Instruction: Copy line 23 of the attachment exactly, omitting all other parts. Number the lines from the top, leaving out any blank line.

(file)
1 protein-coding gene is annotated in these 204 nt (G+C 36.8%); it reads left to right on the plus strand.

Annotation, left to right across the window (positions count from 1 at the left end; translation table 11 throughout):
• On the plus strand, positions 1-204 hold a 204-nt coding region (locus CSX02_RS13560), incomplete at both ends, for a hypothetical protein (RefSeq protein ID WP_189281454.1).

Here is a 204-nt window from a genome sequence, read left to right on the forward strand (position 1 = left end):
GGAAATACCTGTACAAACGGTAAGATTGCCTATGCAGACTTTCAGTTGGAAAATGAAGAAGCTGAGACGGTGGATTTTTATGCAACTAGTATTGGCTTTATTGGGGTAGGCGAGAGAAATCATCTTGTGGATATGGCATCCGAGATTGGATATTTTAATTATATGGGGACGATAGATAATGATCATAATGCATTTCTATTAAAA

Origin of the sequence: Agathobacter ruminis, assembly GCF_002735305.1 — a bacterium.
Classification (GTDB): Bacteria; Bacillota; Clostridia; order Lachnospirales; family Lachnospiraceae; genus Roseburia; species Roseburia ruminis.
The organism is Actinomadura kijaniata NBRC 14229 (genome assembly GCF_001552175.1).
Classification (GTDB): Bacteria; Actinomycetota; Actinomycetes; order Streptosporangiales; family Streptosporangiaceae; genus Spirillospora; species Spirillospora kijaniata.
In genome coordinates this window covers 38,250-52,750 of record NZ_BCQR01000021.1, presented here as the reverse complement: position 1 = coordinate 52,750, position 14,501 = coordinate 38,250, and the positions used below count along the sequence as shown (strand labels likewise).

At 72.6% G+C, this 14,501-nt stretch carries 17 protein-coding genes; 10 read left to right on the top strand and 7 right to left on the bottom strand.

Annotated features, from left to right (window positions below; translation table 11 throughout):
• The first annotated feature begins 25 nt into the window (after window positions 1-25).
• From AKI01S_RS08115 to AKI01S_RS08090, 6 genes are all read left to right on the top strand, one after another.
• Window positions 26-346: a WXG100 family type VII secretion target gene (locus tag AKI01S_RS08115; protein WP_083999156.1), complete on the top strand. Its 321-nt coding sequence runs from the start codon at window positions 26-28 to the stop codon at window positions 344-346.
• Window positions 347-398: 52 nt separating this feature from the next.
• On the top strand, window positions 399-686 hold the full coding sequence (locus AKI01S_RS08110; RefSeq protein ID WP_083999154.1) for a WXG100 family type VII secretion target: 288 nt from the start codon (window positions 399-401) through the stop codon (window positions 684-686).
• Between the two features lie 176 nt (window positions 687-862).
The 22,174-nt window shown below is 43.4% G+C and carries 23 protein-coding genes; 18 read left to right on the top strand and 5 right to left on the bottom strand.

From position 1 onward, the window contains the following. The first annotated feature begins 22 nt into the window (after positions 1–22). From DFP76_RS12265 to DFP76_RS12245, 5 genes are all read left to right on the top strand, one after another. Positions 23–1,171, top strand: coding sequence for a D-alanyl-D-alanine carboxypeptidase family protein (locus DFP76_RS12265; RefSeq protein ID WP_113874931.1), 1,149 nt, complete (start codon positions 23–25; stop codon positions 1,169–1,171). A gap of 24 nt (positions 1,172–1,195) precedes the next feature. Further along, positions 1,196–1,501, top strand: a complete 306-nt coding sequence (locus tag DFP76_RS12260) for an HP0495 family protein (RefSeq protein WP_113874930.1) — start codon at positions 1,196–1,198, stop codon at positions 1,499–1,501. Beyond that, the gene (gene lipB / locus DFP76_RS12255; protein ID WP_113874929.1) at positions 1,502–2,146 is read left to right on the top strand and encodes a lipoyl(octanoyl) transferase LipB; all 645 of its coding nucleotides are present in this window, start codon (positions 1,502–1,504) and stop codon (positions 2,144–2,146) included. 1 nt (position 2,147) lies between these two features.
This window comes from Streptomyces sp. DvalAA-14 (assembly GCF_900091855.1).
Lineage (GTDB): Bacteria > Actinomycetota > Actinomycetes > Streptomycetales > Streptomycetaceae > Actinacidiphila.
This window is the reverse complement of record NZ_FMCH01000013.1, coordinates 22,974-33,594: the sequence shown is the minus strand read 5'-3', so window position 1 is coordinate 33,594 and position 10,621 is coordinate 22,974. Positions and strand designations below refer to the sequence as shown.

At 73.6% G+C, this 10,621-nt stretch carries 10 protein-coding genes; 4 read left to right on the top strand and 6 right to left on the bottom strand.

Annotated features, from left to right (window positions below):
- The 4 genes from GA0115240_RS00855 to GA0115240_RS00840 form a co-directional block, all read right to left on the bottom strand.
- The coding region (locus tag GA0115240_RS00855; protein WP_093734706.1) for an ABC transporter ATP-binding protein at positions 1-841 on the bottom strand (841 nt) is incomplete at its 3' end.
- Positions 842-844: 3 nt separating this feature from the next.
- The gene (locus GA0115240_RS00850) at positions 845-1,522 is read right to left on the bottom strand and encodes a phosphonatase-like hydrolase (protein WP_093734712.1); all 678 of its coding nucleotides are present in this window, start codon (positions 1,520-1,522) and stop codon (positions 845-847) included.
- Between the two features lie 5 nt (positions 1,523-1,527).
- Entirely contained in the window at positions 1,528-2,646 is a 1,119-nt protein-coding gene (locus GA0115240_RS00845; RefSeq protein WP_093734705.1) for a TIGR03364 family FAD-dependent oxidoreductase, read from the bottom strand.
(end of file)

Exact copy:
This window is the reverse complement of record NZ_FMCH01000013.1, coordinates 22,974-33,594: the sequence shown is the minus strand read 5'-3', so window position 1 is coordinate 33,594 and position 10,621 is coordinate 22,974. Positions and strand designations below refer to the sequence as shown.